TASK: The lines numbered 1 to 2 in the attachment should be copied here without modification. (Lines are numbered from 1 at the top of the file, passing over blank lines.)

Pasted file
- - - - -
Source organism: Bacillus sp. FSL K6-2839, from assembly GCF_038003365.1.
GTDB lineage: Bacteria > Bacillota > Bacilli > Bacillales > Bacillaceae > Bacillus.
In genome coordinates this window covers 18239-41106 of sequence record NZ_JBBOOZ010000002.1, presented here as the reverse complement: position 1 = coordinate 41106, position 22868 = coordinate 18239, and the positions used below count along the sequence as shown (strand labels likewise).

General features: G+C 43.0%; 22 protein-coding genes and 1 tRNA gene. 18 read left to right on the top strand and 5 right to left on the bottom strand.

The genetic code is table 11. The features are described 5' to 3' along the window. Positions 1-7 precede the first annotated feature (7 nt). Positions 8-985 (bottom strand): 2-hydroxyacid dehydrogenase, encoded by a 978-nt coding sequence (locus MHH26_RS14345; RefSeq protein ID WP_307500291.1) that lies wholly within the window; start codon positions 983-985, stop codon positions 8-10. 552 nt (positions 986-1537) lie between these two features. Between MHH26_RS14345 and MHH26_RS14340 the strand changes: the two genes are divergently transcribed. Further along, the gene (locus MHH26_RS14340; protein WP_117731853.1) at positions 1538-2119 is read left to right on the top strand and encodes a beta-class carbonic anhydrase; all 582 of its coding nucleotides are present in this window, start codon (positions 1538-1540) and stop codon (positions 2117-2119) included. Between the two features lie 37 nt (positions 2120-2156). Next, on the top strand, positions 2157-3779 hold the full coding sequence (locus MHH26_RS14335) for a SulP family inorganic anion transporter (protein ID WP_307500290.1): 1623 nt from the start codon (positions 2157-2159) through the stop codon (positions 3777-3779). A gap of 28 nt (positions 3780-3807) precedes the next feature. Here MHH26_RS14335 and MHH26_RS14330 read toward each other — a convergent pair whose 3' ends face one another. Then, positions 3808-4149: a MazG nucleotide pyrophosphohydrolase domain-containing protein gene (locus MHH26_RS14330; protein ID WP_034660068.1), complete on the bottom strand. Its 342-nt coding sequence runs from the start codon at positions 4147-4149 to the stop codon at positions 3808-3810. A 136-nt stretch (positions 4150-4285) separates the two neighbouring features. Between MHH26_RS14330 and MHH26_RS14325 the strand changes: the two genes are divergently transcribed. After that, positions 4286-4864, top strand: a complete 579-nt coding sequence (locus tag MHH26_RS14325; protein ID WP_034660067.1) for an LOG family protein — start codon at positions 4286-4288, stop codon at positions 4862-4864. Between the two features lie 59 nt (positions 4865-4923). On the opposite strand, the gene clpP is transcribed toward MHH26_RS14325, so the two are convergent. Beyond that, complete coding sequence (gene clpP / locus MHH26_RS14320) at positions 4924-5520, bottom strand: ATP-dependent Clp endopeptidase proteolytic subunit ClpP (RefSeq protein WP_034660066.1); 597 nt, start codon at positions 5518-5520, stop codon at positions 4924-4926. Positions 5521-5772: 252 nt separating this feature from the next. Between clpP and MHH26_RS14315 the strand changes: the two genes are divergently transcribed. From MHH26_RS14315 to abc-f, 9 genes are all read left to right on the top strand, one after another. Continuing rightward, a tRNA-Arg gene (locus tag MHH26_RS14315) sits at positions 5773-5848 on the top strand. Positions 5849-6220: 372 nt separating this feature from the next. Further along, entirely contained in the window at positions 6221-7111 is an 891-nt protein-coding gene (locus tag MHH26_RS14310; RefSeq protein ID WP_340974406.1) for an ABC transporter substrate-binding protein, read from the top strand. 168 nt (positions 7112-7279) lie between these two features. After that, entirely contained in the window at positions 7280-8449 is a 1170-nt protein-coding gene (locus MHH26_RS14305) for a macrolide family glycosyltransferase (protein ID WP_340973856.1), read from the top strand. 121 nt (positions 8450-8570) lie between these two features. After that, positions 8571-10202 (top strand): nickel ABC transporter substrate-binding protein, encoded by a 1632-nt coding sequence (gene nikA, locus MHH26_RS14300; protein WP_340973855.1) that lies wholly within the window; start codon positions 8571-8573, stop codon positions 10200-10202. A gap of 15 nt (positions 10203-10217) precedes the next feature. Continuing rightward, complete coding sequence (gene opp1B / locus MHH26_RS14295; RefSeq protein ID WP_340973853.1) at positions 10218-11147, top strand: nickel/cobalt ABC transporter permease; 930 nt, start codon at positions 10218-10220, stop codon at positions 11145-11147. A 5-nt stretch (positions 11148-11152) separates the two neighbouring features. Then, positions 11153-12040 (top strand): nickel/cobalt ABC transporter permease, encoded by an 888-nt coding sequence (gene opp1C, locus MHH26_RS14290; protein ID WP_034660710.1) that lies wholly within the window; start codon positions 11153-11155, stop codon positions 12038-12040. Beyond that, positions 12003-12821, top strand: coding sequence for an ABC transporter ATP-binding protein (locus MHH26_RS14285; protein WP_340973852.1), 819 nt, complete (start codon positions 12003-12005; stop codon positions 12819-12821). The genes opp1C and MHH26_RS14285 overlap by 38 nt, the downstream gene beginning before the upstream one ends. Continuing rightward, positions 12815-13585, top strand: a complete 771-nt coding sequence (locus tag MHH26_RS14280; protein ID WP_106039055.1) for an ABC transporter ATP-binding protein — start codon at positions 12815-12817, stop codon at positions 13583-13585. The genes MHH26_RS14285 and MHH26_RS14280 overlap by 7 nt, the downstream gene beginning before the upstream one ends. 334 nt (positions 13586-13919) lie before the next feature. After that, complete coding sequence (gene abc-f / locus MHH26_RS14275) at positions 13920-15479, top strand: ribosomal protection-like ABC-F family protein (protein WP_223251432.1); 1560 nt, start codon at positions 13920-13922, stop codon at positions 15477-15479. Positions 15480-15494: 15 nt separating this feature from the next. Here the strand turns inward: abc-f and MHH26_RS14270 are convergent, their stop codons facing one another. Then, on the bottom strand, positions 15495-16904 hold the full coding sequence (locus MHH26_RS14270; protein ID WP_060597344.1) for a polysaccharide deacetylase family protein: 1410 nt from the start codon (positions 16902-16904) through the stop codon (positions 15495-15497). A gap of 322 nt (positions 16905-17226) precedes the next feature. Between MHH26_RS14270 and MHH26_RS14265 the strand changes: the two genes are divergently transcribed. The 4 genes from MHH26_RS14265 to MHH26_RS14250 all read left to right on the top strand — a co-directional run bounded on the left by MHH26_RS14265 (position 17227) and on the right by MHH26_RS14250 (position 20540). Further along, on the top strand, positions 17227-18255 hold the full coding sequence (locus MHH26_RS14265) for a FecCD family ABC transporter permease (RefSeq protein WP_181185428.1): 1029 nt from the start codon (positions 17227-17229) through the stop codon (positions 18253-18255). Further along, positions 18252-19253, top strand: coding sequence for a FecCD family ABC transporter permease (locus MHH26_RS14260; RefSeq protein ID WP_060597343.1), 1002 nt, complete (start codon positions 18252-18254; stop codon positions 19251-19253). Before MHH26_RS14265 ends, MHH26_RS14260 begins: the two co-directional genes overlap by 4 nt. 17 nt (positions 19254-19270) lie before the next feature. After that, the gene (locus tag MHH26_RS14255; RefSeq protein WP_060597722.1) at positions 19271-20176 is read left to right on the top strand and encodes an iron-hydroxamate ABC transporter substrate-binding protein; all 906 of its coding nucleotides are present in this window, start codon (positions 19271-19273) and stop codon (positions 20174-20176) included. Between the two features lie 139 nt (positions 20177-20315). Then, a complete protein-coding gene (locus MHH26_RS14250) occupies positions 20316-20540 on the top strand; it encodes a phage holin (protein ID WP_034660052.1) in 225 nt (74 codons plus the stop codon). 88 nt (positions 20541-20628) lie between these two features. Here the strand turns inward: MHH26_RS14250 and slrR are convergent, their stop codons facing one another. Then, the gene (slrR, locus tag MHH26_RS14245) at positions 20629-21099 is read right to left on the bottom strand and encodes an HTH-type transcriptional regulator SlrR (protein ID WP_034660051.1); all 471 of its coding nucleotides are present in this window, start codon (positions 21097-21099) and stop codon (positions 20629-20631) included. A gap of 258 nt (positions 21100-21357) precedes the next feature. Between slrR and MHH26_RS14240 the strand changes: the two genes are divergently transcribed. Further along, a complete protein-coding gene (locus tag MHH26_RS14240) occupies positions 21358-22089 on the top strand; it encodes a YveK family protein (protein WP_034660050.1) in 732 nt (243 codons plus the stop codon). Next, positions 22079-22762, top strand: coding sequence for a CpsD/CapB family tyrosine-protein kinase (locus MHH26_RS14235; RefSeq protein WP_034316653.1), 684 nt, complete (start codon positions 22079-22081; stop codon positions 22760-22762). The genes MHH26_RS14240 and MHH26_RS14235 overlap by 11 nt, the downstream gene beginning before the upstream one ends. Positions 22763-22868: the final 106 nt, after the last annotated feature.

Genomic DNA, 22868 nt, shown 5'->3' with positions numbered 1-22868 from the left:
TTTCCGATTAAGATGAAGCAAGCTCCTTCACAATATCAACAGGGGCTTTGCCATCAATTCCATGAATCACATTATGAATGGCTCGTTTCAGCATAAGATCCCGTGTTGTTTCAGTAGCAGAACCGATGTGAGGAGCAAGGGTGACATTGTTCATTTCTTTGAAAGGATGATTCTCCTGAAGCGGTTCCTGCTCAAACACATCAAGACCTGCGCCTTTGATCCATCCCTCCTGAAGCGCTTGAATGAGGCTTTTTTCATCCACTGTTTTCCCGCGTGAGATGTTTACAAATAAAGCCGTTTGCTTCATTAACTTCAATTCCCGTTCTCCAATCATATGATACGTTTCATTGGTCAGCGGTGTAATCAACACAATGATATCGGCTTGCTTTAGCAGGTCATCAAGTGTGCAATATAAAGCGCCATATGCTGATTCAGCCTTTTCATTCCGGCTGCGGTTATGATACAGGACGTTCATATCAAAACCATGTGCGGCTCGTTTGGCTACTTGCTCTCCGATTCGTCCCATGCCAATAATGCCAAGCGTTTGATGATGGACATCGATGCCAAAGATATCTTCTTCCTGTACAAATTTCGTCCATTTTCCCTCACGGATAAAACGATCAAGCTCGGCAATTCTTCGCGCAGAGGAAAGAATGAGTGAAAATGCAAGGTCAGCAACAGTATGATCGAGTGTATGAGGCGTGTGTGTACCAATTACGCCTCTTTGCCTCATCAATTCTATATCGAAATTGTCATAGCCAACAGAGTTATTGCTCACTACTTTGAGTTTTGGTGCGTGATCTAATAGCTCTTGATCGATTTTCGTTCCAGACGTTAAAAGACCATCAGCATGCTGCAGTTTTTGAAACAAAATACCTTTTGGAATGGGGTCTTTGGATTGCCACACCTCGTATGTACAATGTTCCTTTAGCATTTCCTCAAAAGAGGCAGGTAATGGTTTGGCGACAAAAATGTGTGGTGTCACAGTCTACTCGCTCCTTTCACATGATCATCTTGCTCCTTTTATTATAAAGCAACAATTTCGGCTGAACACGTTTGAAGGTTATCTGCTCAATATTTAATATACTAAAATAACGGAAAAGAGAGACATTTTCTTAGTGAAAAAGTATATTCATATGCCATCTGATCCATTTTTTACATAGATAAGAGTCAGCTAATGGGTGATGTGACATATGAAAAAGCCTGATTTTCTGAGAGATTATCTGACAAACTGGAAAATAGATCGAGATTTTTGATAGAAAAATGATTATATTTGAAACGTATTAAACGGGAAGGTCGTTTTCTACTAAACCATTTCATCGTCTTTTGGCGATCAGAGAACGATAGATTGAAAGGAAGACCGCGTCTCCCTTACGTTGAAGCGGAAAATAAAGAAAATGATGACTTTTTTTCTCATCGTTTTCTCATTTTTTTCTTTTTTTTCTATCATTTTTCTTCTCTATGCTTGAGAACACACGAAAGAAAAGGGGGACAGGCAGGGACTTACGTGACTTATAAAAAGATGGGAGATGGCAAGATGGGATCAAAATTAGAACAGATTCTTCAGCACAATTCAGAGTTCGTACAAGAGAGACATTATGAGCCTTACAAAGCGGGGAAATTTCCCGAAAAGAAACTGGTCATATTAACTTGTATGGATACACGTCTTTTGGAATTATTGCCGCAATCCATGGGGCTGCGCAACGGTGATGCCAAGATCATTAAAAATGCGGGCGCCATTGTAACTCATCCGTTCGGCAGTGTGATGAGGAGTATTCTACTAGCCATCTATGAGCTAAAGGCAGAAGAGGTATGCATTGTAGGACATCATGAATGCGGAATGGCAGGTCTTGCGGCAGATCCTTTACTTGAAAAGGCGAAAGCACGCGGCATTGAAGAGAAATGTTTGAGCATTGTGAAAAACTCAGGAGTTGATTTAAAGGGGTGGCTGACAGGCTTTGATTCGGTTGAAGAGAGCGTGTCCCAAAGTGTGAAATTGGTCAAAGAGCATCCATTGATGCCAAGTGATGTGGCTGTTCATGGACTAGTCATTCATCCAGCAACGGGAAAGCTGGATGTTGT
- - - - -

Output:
Source organism: Bacillus sp. FSL K6-2839, from assembly GCF_038003365.1.
GTDB lineage: Bacteria > Bacillota > Bacilli > Bacillales > Bacillaceae > Bacillus.